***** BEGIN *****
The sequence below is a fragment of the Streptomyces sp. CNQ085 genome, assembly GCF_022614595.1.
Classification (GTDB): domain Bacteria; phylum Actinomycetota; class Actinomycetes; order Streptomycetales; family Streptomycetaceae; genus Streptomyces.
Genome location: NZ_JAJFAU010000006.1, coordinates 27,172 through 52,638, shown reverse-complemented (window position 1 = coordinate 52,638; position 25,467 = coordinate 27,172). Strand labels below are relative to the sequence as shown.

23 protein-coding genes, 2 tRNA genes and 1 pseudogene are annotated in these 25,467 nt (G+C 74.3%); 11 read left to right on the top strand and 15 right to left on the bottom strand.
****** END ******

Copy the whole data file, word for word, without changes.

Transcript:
The sequence below is a fragment of the Streptomyces sp. CNQ085 genome, assembly GCF_022614595.1.
Classification (GTDB): domain Bacteria; phylum Actinomycetota; class Actinomycetes; order Streptomycetales; family Streptomycetaceae; genus Streptomyces.
Genome location: NZ_JAJFAU010000006.1, coordinates 27,172 through 52,638, shown reverse-complemented (window position 1 = coordinate 52,638; position 25,467 = coordinate 27,172). Strand labels below are relative to the sequence as shown.

23 protein-coding genes, 2 tRNA genes and 1 pseudogene are annotated in these 25,467 nt (G+C 74.3%); 11 read left to right on the top strand and 15 right to left on the bottom strand.